Ten stories to watch in 2017
A guide to the stories that will be making headlines in 2017
Last year proved beyond all doubt that journalists are terrible at predicting the future. Few commentators foresaw Brexit, the emergence of François Fillon in France or Donald Trump’s presidency. With that in mind, we offer this guide to 10 topics that are likely to feature prominently in coverage of the Catholic Church in 2017. They are in no particular order and do not pretend to be exhaustive.
1) Dubia drama When Pope Francis released Amoris Laetitia, his apostolic exhortation on the family, last April the reaction was relatively muted. But as sharply divergent readings of the text emerged, a group of four cardinals submitted five dubia, or “doubts”, to the Pope. Cardinal Burke, the most vocal signatory, says the cardinals will issue a “formal act of correction” if they receive no reply. This is a dramatic development that threatens to destabilise this pontificate and heighten polarisation within the Church.
Aid to the Church in Need’s Religious Freedom in the World report, issued late last year, made for chastening reading. According to the charity, religious liberty has declined even further in almost half of the world’s 23 most oppressive nations. Minorities are facing a new phenomenon of “Islamist hyper-extremism”, which has the effectively genocidal aim of eliminating religious diversity. The civilised world – including, of course, many Muslims – will continue to struggle to contain this evil in 2017.
3) Debating deaconesses One of the biggest papal surprises of 2016 was Pope Francis’s decision to create a commission to examine the role of female deacons in the early Church. The Study Commission on the Women’s Diaconate, as it is known, consists of six men and six women. Some members want the Church to appoint women deacons, others think this is impossible. It’s hard to see the commission finding much common ground.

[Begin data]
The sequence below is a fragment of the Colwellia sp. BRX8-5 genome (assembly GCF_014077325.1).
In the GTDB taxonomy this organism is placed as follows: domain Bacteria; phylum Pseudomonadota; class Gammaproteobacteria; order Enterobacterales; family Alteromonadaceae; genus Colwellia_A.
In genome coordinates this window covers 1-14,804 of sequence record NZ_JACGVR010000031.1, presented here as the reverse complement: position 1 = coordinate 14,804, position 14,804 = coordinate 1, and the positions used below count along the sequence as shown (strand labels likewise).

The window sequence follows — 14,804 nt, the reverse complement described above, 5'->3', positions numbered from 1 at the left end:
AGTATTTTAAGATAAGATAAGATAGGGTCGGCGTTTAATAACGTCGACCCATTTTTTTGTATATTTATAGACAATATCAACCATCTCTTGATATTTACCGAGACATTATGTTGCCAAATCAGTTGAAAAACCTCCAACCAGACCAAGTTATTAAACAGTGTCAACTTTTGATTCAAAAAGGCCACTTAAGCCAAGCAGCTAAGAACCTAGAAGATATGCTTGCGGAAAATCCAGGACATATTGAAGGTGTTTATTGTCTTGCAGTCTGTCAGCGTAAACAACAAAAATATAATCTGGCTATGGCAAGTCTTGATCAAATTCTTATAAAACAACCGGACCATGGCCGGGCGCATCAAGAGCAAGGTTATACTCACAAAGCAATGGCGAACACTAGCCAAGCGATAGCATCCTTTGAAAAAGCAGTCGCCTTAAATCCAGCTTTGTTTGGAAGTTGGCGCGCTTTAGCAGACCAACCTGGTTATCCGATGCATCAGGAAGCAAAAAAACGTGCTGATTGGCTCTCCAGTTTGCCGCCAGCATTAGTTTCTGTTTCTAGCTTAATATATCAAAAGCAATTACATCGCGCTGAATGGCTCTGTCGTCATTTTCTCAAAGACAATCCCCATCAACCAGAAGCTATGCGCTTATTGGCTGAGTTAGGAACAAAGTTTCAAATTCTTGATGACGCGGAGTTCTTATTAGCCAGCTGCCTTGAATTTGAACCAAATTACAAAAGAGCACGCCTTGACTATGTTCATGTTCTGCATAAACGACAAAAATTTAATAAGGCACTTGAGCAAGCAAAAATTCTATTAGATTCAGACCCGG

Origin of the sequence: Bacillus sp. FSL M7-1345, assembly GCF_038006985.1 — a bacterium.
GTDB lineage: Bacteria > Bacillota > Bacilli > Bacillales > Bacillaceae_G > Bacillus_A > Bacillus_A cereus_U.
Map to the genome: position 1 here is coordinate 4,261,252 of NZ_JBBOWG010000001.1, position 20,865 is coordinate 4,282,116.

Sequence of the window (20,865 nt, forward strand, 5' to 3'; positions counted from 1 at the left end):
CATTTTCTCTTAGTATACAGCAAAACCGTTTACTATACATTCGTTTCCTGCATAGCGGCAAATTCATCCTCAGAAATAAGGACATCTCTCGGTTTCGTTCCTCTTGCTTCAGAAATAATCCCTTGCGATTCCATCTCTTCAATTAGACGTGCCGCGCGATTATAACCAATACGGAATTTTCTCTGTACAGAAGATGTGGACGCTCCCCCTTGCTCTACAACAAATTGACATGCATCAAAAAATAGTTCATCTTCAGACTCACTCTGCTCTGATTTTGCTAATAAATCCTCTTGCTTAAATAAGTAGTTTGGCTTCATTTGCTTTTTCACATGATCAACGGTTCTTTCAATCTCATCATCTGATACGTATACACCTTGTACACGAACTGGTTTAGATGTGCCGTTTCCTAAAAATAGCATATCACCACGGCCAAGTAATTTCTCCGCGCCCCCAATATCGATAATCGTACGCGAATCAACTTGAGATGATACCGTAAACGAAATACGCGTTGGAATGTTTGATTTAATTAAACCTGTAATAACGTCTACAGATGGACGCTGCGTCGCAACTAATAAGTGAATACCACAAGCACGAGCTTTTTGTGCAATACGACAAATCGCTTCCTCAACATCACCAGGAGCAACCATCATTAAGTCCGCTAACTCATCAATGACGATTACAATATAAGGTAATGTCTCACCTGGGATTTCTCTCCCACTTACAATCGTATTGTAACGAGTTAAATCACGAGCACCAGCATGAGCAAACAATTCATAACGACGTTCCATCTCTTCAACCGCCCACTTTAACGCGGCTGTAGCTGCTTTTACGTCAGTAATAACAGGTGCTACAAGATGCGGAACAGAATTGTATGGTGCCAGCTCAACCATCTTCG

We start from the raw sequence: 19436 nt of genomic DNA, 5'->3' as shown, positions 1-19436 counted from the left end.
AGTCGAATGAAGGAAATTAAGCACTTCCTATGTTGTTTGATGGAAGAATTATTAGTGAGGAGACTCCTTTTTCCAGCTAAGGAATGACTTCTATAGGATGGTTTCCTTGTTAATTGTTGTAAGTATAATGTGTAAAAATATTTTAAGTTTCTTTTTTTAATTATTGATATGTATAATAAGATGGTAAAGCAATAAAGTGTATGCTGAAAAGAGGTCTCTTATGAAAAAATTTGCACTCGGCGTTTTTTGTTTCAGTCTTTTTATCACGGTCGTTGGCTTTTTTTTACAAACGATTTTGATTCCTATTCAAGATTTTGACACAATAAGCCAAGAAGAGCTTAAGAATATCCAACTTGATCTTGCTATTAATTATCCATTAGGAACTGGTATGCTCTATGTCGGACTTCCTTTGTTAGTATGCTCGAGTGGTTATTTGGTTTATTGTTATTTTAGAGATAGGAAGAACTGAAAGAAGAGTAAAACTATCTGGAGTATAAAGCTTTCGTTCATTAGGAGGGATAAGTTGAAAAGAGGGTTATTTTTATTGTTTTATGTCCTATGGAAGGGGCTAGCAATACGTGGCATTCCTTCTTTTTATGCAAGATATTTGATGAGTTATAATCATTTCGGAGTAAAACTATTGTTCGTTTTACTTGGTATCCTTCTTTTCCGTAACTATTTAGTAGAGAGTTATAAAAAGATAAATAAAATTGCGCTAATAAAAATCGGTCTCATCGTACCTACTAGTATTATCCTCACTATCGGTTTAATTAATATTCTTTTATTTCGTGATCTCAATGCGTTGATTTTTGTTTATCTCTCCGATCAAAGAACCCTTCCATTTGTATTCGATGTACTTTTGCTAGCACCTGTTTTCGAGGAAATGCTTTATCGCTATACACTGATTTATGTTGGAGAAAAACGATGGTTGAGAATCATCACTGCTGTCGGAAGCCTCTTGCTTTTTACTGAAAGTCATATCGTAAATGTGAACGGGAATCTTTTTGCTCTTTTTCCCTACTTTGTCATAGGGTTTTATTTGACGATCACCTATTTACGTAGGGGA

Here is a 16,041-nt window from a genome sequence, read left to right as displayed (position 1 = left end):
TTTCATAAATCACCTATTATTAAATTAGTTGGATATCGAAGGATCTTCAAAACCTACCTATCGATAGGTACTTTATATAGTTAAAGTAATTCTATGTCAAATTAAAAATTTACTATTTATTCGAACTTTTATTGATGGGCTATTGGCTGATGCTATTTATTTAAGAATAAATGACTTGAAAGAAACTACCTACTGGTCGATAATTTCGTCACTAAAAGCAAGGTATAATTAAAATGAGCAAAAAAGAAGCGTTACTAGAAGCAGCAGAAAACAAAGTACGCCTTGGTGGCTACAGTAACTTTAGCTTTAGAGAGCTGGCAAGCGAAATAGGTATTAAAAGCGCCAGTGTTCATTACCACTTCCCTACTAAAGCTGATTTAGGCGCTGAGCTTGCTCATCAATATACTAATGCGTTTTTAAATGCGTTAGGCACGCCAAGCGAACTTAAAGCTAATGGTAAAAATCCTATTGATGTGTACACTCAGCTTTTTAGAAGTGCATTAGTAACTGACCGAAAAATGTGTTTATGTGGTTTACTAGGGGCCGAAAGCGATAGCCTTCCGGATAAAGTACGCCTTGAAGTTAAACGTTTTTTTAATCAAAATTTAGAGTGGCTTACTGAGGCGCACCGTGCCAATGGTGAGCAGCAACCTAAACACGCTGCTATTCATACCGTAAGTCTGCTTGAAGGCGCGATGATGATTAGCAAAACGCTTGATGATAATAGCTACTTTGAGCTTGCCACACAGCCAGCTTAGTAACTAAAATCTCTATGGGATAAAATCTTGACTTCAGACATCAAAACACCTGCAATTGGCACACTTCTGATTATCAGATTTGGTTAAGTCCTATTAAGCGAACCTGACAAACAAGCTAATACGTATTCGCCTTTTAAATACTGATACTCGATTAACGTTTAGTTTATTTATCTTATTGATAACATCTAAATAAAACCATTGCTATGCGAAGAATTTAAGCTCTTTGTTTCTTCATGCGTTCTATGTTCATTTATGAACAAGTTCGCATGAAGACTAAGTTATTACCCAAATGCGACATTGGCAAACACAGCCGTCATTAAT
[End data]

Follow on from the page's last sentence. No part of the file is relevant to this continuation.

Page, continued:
4) Looking east
This year Pope Francis is expected to make his third trip to Asia, a continent where just 12.6 per cent of the population is Christian. He is expected to visit India and Bangladesh, where Catholics comprise 0.2 per cent of the population. The trip should bolster inter-religious relations and encourage vulnerable minorities.
5) Diplomatic overdrive Pope Francis made an unusually direct personal intervention in another country’s politics last month when he brought together Colombia’s president and his main opponent in an effort to seal a peace deal. He is also seeking to end the crisis in Venezuela and keeping a watchful eye on his home country of Argentina. He may also renew his efforts to end the Israeli-Palestinian conflict. If things go well, it could be a landmark year for papal diplomacy.
6) Duterte dilemma
Rodrigo Duterte secured the presidency of the Philippines by openly promising to kill tens of thousands of the country’s criminals. Since he was sworn in last June, he has kept his word. The Church is in a precarious position: it wants to halt Duterte’s excesses but recognises that he is overwhelmingly popular and seemingly impervious to criticism.
7) Courting China Last year the Holy See and China seemed on the brink of a historic agreement on the appointment of bishops. Then things became murky: the Vatican was alarmed by the presence of an excommunicated bishop at episcopal ordinations. Then at a meeting of official Church leaders, a high-ranking Chinese official urged believers to maintain independence from Rome. It is unclear if the deal is dead or just on hold.
8) Vatican downsizing At the stroke of midnight on December 31, four pontifical councils disappeared – absorbed into a new body known as the Dicastery for Promoting Integral Human Development. In 2017, other Vatican departments may be consolidated.
9) Battle of the ministates Late last year there was an extraordinary standoff between two of the world’s smallest sovereign states. In December the Order of Malta deposed its Grand Chancellor, Albrecht von Boeselager, for the alleged concealment of “severe problems” from the Grand Magistry. Boeselager claims that his dismissal violates the order’s constitution. Pope Francis has created a commission to investigate the matter, but Grand Master Fra’ Matthew Festing says the move would violate the order’s sovereignty. With the Vatican seemingly determined to press ahead, there is likely to be a showdown this year.
10) Pro-life openings
This could be an encouraging year for the pro-life movement, with the appointment of at least one sympathetic new US Supreme Court judge. In Ireland, the Citizens’ Assembly will report to the government by the end of June on the country’s abortion law. There are tough skirmishes ahead, but pro-lifers could make major advances in 2017.
by The Catholic Herald